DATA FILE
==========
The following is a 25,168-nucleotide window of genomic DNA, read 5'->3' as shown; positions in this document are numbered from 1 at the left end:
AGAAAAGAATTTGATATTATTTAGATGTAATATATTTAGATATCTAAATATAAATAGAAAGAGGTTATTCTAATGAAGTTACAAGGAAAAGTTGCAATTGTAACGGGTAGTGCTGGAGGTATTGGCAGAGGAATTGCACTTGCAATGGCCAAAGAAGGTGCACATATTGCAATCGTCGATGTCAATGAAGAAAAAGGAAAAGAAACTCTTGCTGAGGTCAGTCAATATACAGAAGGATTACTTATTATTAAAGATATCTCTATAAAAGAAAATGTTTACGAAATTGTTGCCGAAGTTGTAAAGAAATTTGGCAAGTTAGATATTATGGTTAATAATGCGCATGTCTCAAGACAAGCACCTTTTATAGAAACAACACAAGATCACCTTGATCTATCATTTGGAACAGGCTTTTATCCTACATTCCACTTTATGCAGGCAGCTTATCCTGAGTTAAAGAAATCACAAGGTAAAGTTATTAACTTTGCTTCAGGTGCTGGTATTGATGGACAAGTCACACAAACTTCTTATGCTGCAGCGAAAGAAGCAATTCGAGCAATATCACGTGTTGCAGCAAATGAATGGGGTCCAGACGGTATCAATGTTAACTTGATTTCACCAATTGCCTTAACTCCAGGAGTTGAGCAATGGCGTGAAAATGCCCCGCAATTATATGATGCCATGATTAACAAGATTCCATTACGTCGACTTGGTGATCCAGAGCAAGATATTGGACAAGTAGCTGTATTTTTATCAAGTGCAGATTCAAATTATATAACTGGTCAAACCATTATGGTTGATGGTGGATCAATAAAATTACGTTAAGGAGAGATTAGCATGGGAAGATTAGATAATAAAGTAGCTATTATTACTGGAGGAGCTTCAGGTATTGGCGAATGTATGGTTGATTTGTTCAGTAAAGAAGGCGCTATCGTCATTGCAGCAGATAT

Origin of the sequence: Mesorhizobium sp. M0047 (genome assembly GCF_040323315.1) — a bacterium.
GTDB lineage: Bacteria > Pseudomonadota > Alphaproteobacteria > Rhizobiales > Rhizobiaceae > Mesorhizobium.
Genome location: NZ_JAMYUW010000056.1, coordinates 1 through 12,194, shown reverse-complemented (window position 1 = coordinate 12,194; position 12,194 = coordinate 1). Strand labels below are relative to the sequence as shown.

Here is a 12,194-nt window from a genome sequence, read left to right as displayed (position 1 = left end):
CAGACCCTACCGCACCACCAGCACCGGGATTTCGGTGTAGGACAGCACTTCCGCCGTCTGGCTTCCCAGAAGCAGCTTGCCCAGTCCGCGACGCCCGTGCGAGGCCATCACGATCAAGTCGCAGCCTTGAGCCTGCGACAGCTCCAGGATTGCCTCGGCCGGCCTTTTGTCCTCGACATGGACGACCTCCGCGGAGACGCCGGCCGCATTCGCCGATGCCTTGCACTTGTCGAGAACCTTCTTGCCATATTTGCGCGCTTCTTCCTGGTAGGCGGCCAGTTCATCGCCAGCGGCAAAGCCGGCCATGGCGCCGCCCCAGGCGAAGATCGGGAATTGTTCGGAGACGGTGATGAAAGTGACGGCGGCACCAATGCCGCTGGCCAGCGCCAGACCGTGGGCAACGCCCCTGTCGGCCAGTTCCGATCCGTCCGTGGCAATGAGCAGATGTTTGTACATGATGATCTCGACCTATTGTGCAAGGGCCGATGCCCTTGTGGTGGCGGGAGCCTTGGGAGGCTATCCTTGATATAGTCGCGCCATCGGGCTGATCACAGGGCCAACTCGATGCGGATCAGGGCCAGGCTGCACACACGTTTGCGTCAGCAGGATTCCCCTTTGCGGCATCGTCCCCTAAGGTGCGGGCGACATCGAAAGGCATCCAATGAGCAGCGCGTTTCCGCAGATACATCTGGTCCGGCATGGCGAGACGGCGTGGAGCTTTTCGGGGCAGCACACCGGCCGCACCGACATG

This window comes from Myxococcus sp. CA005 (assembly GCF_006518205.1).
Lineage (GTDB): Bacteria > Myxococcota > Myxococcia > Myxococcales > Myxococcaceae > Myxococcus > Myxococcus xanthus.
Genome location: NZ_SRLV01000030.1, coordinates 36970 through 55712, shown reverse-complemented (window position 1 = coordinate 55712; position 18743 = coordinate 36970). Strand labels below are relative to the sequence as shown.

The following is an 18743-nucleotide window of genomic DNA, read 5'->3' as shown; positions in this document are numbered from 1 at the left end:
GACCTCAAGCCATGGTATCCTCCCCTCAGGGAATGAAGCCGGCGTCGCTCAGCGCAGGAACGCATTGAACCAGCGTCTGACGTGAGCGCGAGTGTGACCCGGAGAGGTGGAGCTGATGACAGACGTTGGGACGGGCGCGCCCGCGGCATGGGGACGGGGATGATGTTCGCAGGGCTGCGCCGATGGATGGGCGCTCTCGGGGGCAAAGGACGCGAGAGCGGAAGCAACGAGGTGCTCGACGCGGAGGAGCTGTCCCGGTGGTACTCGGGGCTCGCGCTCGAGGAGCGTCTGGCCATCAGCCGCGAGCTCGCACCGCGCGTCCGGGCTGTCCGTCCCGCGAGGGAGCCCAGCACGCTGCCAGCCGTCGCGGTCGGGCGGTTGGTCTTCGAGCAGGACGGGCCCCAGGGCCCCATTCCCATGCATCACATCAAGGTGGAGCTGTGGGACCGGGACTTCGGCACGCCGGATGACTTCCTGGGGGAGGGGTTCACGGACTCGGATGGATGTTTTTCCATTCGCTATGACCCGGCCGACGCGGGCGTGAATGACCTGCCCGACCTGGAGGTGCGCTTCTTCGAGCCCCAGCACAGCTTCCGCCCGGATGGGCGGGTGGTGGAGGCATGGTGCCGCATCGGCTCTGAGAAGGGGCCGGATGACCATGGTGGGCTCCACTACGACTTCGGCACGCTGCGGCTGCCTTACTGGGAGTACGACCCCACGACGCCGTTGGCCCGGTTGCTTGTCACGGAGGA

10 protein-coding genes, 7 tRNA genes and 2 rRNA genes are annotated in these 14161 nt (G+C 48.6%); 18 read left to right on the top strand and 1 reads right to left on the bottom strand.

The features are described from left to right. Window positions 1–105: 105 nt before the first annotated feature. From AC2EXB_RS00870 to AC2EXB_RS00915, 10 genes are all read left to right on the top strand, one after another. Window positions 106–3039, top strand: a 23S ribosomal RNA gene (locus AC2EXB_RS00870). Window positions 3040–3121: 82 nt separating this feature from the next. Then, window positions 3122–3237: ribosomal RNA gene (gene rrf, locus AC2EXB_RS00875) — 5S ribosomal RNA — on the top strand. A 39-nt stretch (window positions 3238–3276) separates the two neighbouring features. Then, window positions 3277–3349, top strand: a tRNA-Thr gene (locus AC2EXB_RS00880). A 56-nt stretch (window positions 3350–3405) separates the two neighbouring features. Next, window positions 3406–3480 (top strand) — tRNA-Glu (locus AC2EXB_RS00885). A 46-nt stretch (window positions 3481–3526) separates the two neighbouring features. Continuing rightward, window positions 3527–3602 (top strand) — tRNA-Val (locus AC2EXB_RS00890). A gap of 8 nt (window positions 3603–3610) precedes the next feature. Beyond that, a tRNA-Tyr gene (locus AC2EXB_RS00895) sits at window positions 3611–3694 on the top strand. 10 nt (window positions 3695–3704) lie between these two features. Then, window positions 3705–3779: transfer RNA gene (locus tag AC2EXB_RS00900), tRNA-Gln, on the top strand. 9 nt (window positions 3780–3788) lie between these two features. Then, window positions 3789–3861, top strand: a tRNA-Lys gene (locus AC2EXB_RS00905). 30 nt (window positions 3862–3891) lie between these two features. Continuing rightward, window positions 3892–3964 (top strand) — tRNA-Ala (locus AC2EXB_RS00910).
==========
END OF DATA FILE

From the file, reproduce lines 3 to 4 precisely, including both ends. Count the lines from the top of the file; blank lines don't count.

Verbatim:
Origin of the sequence: Mesorhizobium sp. M0047 (genome assembly GCF_040323315.1) — a bacterium.
GTDB lineage: Bacteria > Pseudomonadota > Alphaproteobacteria > Rhizobiales > Rhizobiaceae > Mesorhizobium.